Boxoffice Insider: A New Era Of Jazz Innovators & Smooth Operators On The Road

Esperanza Spalding
Suhaimi Abdullah / Getty Images
– Esperanza Spalding
Grammy-winning bassist and vocalist Esperanza Spalding’s live career continues to flourish.

Jazz is often called America’s music, the country’s original art form with roots that stretch back for more than a century. Through the years, it morphed into numerous musical directions with influences from cultures far and wide as it spanned the world. The mere mention of jazz evokes legends from past eras: Miles Davis, Duke Ellington, Ella Fitzgerald, John Coltrane and Billie Holiday among many other greats. In today’s scene new names are staking out a claim for their own jazz glory.
One of the contemporary artists responsible for ushering in a new revival in the jazz world is saxophonist Kamasi Washington. The Los Angeles native landed on Pollstar’s box office charts in 2018 while touring North American theaters in support of Heaven And Earth, his sophomore album that debuted in June. He averaged 1,144 sold seats per show during a fall run in October and November that included performances at The Warfield in San Francisco, Chicago’s Riviera Theatre and Franklin Music Hall (formerly the Electric Factory) in Philadelphia.
Although Washington only released his major label debut The Epic just over three years ago (an album infamously denied a Grammy nom in what many considered a glaring oversight), he has been a presence in the L.A. jazz scene since the early 2000s, associated musically with such names as Flying Lotus, Run The Jewels and Kendrick Lamar.  

Kamasi Washington
Grant Lamos IV / Getty Images
– Kamasi Washington
Kamasi Washington, who is set to kick off his 2019 touring schedule at New York City’s Apollo Theater on Feb. 23, photographed in New York City on Aug. 25, 2015.
Washington is set to kick off his 2019 touring schedule with a headlining turn at New York City’s Apollo Theater on Feb. 23, followed by a string of dates in both Europe and South America in March.
One of the brightest stars in the genre is bassist and vocalist Esperanza Spalding, who scored the Grammy Award for Best New Artist in 2011, the first jazz artist to win the award. Since her first concert reported to Pollstar – an April 2007 event at Scott Recital Hall in Omaha, Neb. – she has racked up $3.7 million from 93,355 sold tickets at 122 headlining dates. Her top-grossing engagement on record is a two-night stint at the Apollo Theater in October 2012 with 2,620 sold seats and $138,912 earned.
Jazz is a genre that seems at home in the club environment, perhaps more so than most, based on a glance at typical box office reporting. Most of Spalding’s concerts have been set in smaller venues in North American markets. Her average attendance per show is 826 according to box office data from her 122 reported concerts.
Among the jazz artists who most often impact the Pollstar box office charts are well-known performers who fall in the jazz-pop, smooth jazz or crossover categories such as Harry Connick Jr., Norah Jones, Dave Koz and Diana Krall, generally with theatre tours.
Connick, a New Orleans native long known for his traditional pop/jazz/big band style, was on the road in U.S. markets during 2018 with shows booked in both the summer and fall. He averaged 2,740 sold tickets per show with an average gross of $237,923, based on 22 headlining concerts that were reported, generally the same ballpark for Connick during the past two decades.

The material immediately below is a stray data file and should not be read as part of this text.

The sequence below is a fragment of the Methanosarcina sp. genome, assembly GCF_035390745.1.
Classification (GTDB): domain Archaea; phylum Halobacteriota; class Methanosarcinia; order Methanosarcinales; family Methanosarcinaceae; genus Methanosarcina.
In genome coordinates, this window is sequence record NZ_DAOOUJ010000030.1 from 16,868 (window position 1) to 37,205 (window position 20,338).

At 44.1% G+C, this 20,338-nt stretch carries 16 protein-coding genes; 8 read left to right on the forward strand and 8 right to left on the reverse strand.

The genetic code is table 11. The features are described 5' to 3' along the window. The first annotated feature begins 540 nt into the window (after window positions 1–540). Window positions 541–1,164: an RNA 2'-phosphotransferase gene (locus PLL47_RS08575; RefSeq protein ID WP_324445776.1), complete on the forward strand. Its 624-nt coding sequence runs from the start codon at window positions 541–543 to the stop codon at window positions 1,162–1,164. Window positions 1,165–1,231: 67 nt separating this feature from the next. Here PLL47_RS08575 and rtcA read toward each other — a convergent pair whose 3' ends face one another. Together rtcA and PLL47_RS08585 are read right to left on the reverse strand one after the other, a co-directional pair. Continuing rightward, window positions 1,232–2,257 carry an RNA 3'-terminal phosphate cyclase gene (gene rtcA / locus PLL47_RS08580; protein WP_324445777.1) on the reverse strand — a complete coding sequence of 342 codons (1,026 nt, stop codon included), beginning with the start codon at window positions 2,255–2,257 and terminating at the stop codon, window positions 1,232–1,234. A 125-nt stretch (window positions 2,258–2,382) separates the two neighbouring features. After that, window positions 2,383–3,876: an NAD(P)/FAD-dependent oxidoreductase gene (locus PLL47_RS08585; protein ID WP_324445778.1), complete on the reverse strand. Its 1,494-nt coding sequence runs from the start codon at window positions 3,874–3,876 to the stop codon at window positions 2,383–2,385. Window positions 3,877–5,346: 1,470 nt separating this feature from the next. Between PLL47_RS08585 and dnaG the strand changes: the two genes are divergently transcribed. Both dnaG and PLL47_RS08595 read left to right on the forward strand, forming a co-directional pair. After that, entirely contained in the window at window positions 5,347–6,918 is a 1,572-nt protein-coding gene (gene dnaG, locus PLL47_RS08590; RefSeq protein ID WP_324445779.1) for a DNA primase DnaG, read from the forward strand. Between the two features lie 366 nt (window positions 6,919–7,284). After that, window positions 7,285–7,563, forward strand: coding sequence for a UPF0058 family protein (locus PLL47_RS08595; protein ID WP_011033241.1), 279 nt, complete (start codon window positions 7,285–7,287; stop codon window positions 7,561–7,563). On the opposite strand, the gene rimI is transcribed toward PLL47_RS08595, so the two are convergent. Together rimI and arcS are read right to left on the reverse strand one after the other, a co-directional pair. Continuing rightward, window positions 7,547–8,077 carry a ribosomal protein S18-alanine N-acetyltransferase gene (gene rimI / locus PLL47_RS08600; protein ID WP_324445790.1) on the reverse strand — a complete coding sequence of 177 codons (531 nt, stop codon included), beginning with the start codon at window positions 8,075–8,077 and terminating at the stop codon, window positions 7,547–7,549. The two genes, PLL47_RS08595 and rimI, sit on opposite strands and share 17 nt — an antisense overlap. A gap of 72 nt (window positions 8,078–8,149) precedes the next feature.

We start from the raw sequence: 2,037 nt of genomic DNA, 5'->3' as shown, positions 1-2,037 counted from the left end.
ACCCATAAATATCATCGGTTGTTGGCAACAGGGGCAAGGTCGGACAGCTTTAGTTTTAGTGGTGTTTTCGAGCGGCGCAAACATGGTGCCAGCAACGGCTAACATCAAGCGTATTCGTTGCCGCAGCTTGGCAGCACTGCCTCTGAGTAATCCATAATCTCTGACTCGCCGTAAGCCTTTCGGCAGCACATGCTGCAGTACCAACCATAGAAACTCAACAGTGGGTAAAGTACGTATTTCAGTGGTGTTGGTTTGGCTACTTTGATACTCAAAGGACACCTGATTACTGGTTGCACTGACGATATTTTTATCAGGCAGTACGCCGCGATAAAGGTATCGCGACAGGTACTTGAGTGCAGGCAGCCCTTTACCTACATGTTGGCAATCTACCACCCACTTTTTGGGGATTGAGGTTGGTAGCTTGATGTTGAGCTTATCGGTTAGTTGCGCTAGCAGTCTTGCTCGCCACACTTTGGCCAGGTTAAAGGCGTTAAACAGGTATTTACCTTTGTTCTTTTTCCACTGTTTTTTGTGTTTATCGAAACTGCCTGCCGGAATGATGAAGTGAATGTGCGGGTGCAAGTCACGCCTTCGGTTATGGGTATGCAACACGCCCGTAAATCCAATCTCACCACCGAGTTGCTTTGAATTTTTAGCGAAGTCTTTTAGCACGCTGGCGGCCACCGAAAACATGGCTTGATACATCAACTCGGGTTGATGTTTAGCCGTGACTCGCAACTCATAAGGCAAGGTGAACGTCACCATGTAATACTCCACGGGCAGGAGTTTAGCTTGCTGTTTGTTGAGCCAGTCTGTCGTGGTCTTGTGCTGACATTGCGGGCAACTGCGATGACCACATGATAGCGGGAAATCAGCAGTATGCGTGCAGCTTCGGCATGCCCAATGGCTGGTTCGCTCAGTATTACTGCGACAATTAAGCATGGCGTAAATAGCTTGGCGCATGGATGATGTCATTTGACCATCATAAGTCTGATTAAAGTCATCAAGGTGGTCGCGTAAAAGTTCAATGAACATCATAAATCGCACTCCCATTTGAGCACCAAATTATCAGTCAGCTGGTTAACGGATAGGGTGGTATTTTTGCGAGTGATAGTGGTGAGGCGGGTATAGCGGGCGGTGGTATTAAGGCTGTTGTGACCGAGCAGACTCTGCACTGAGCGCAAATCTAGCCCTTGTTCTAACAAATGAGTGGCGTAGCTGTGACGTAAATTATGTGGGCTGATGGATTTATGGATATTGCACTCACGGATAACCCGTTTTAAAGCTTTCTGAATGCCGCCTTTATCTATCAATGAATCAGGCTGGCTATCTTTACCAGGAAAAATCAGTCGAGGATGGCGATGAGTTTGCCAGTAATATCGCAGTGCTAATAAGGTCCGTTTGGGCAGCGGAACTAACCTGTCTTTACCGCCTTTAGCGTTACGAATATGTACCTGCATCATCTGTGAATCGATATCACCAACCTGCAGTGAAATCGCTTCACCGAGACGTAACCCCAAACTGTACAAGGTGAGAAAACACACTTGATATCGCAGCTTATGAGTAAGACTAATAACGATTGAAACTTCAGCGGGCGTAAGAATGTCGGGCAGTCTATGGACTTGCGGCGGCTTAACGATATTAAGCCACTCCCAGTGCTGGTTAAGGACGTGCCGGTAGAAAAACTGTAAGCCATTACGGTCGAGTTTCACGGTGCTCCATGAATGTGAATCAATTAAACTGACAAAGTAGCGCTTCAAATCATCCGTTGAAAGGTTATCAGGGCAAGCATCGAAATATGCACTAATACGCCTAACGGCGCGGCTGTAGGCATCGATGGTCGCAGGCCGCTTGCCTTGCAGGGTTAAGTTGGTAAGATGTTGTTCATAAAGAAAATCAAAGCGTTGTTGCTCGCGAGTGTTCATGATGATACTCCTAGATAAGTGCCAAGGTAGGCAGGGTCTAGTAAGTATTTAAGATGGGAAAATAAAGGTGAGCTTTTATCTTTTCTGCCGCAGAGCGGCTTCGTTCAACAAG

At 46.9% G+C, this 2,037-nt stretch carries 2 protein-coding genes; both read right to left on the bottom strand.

Since the beginning of 1999, he has had 542 concerts reported to Pollstar, averaging 3,024 in attendance per show and an average gross of $170,937. Gross averages were higher for him last year than in his earlier years, but as with all long-term touring artists, variances in ticket pricing affects those averages. In 2018, Connick’s top ticket prices generally landed well over $100, yet in 1999 the ticket scale ranged from a $25 low up to about $50.
Norah Jones’ touring in 2018 included appearances at jazz festivals as well as headlining events in Europe during the spring and summer and a string of North American events in the fall. Her performances in 2018 highlighted music from her most recent studio album, 2016’s Day Breaks, as well as her award-winning catalogue. Drummer Brian Blade and bassist Christopher Thomas both supported her solo dates during the year. Box office reports for Jones last year show an average of 2,021 sold seats per show with a gross averaging just over $138,000.
Saxophonist Dave Koz is a staple on the road during the holiday season with his Dave Koz & Friends: A Smooth Jazz Christmas tour that began in 1997. Last year was the 21st edition of the annual trek and included Mindi Abair, Jonathan Butler, Keiko Matsui and newcomer Sheléa on the bill. One of the artist’s higher 2018 tour grosses was $143,229 from a Nov. 30 performance at Atlanta’s Cobb Energy Performing Arts Centre. With 2,171 fans present, the Koz performance hit 82 percent capacity.
Diana Krall performed in 2018 in North and South American cities as part of her Turn Up the Quiet tour that began in the summer of 2017 and also included a trek in Europe that fall. Last year she averaged 1,962 sold seats per show with grosses topping $167 million on average from theater dates primarily in the U.S. Her top gross reported in North America, came at the Schermerhorn Symphony Center in Nashville on Feb. 13-14 with a combined $329,960 earned from 3,395 tickets sold.